Learning another language is no easy task, and can seem particularly daunting at the beginning, as you lose yourself in a whirlwind of possessives, plurals and tenses. Learning a completely different set of linguistic structures is extremely difficult but, as with many things, the younger you start to practise other foreign languages, the better. There have been various studies on the impact of bilingualism and the connection between multilingualism and cognitive development which has found that understanding more than one language provides several examples for children, many of which will stay with them throughout their adult life. Here at St Peter’s, French and Spanish are part of the curriculum to ensure all pupils at our private school in Devon can make the most of these advantages. Read on to discover just some of the reasons your child can benefit from learning modern foreign languages from a young age.
Boosts Cognitive Development
There have been various studies that prove that babies who are less than a year old but are exposed to multiple languages show different cognitive patterns in comparison to those who aren’t. Brain scans have shown more grey matter in the parts of the brain that are responsible for executive function, resulting in a better performance from bilingual children in tasks that require multi-tasking and attention focusing. Choosing the right language at the right time provides somewhat of a “mental gymnastics” for bilinguals, improving their levels of focus tenfold.
Encourages Outside-the-box Thinking
Many predict that the workforce of the future will be automated, leaving the creative and innovative roles that require a certain level of imagination that can’t be replicated by robots to humans. Learning a second language has been shown to increase creativity and problem-solving skills, both of which will help pupils in all walks of life in the future. Acquiring languages helps children to see the world differently, and the ability to consider and understand multiple points of view is an essential part of problem-solving.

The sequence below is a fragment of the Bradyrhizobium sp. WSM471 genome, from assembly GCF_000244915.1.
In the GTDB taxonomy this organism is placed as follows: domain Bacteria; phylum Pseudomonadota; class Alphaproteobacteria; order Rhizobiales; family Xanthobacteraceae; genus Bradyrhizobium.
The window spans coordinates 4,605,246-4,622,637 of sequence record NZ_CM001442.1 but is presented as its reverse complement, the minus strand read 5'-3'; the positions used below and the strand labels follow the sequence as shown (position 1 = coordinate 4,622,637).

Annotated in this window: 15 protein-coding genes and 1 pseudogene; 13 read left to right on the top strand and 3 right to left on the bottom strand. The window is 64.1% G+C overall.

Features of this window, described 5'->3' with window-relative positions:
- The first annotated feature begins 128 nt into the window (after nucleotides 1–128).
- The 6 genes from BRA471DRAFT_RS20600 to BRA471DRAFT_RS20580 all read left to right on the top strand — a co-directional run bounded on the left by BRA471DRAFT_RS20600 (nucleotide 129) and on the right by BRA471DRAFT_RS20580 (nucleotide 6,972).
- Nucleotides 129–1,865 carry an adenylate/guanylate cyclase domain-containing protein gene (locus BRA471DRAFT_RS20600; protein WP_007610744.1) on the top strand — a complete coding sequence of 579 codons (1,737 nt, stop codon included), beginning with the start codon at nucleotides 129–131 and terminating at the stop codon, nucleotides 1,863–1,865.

Understanding Other Cultures
Learning a language doesn’t just allow you to communicate with those from other countries, but also builds a greater understanding of their culture and how they see the world. Countries will often have various linguistic rules that relate in some way to their history and heritage and learning what these are and why will make children much more knowledgeable on a variety of related topics. In addition, other features of language will help children to learn how natives think, which can sometimes lead to the formation of other skills. For example, countries that utilise geographic coordinates like east and west as opposed to left and right have been shown to have exceptional spatial navigation abilities.
Contributes Towards Native Language Skills
The age-old myth that learning a second language is confusing for children is well and truly outdated, with research showing that children who study a foreign language also perform better in their native language than monolingual children. The conclusive studies also found that children learning a second language began to read at a higher level from an earlier age and were better at identifying grammatically incorrect sentences than non-bilingual children. Learning more about the rules and regulations of other languages only cements the knowledge of your own and there are, in fact, various cross-country similarities that make things easier.
Better Career Opportunities
Communication across borders is critical for the future workforce and being able to speak another language will open up countless job opportunities across a variety of industries and fields. Bilingual candidates are required or favoured for various roles, including those in translation, international business, education, healthcare and tourism and speaking another language could be the deciding factor in securing a job over someone who does not. Even if languages aren’t a pre-requisite of a job, the ability to speak more than one language demonstrates various other cognitive skills, dedication and knowledge that will appeal to future employers.
Easier to Learn at a Young Age
It is common knowledge that children find it easier to learn and retain information than adults, meaning the younger they start to practise another language, the more likely they are to become fluent. Ages 7 and 8 are seen as somewhat of a critical period, whereby children can acquire the necessary cognitive skills that learning a different language requires with ease. After this, learning other languages will get gradually more difficult, making learning at school imperative to overall success.
Keeps the Brain Healthy
There have been some studies that prove bilingualism helps to prevent age-related cognitive decline and could delay Alzheimer’s and other types of dementia by four and a half years. Experts hypothesise that by improving the brain’s executive function, those who speak a second language develop what’s known as a cognitive reserve, which in turn delays symptoms of dementia.
We hope you’ve enjoyed reading about the benefits of learning languages and you understand why here at St Peter’s we stress the importance of including both French and Spanish in our curriculum. If you have any questions about this or would like to speak to someone about enrolling your child at the school, please don’t hesitate to contact us today.